In the coming weeks, CDFW will launch a public outreach and education effort, including distribution of information cards, brochures and signage posted at the Carmel River State Beach and at other access points along the Carmel River.

For more information on the New Zealand mudsnail, please visit CDFW’s Invasive Species website at www.wildlife.ca.gov/Conservation/Invasives/Species/NZmudsnail.

The current distribution of mudsnails in California and throughout the United States can be viewed at the U.S. Geological Survey’s interactive map, https://nas.er.usgs.gov/viewer/omap.aspx?SpeciesID=1008.

Media Contact:
Peter Tira, CDFW Communications, (916) 322-8908

Florida Artist Wins 2017 California Duck Stamp Art Contest

A painting by John Nelson Harris of Groveland, Fla., has been chosen as the winner of the 2017 California Duck Stamp Art Contest. The painting, which depicts a ruddy duck, will be the official design for the 2017-2018 stamp.

The veteran wildlife artist is a repeat champion, having previously claimed the first-place honor in the 2014 California Duck Stamp Art Contest.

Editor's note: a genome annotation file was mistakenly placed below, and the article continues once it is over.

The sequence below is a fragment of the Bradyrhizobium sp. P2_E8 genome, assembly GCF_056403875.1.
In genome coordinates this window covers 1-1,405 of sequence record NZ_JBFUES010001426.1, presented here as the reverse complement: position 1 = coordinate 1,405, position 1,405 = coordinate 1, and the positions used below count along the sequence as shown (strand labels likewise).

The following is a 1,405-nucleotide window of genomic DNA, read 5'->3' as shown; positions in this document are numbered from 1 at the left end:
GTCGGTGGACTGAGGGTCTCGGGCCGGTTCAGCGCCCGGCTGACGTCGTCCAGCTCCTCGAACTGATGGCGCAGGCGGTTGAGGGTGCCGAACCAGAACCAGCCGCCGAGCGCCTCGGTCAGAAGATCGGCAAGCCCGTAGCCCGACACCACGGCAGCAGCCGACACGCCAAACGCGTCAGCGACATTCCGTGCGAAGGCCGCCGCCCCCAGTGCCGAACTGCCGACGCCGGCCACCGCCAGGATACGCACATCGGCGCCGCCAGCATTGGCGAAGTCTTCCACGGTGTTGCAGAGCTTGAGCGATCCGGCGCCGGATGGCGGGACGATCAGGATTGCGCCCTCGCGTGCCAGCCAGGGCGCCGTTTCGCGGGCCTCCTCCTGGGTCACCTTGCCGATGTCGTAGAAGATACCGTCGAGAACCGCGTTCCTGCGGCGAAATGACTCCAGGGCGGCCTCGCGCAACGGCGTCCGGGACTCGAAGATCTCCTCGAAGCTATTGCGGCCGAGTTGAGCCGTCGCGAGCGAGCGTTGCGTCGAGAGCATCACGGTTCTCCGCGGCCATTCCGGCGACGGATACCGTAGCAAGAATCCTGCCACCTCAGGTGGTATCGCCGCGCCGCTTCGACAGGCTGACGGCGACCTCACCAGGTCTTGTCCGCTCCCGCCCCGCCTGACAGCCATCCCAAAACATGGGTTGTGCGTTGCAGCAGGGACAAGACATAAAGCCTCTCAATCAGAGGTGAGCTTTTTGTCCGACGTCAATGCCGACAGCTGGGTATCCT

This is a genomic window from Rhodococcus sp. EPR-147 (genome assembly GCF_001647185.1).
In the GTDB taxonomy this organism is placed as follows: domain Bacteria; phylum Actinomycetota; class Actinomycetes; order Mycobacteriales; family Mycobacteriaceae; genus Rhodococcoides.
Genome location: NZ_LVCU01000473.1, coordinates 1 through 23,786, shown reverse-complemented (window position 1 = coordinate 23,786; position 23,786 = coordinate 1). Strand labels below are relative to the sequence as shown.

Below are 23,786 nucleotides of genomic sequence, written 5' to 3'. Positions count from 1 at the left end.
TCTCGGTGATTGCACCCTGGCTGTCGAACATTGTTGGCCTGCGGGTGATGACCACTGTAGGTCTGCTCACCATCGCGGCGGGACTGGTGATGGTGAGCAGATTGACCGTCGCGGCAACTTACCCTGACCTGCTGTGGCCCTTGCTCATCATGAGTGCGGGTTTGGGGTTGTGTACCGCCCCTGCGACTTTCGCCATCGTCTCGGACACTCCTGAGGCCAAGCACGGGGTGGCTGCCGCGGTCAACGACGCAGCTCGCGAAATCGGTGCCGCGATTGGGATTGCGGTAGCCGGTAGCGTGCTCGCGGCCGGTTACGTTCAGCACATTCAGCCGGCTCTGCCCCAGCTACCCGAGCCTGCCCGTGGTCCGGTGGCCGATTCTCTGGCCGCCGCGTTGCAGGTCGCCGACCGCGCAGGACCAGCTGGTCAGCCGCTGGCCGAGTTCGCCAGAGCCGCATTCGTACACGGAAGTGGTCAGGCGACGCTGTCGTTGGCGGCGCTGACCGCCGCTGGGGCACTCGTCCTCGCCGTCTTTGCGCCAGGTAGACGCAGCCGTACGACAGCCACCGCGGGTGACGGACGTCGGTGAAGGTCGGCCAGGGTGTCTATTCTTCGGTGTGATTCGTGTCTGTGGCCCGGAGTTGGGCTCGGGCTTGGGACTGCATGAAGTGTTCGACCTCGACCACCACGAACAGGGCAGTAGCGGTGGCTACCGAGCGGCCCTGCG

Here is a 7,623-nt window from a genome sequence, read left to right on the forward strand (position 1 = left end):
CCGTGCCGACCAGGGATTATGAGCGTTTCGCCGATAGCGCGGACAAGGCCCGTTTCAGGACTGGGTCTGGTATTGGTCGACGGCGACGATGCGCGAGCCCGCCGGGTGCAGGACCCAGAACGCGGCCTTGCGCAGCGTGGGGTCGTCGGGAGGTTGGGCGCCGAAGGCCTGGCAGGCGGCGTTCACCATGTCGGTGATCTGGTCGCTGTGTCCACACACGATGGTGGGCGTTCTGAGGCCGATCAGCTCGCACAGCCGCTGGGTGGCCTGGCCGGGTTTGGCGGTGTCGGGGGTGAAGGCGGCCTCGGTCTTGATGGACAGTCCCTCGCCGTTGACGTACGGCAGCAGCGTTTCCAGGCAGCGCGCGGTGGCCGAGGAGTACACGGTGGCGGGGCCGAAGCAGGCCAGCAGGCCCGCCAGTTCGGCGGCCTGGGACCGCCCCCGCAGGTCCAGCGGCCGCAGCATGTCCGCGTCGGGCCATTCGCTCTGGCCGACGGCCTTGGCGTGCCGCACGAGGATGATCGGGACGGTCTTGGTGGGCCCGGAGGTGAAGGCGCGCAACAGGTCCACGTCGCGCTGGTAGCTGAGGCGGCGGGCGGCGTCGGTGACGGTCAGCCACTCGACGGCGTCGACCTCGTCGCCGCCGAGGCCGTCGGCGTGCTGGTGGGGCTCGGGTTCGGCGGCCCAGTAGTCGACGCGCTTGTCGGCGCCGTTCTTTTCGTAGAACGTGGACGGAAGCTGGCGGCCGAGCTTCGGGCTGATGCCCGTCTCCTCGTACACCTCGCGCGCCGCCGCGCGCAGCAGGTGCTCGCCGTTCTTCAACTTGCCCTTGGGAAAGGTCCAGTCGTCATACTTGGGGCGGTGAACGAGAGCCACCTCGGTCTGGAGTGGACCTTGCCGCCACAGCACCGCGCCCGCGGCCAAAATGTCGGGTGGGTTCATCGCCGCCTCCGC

“I am proud to have my art once again represent the great state of California and its waterfowl program,” said Harris.

Following the contest Tuesday in Davis, the judges praised the anatomical accuracy of his victorious painting, in particular the “impressive attention to feather detail” that produced a lush, “layered” feel.

“What you strive for when you are creating something is to capture the nuances of the species,” Harris said. “I try to get a balance between the soft areas that can be muted to the eye and also the hard areas where you can see everything. In this case I went back and softened it up when I had a bit too much detail.”

Artists from around the country submitted entries for the contest, sponsored by the California Department of Fish and Wildlife (CDFW). Mark Kness of

Albert Lea, Minn., placed second, Jeffrey Klinefelter of Etna Green, Ind., placed third and Roberta “Roby” Baer of Redding received honorable mention.

The top four paintings will be displayed at the Pacific Flyway Decoy Association’s 47th Annual Classic Wildlife Art Festival, which is scheduled July 22-23 in Sacramento.

Since 1971, the California Duck Stamp Program’s annual contest has attracted top wildlife artists from around the country. The contest is traditionally open to artists from all 50 states in order to ensure a wide pool of submissions. All proceeds generated from stamp sales go directly to waterfowl conservation projects throughout California.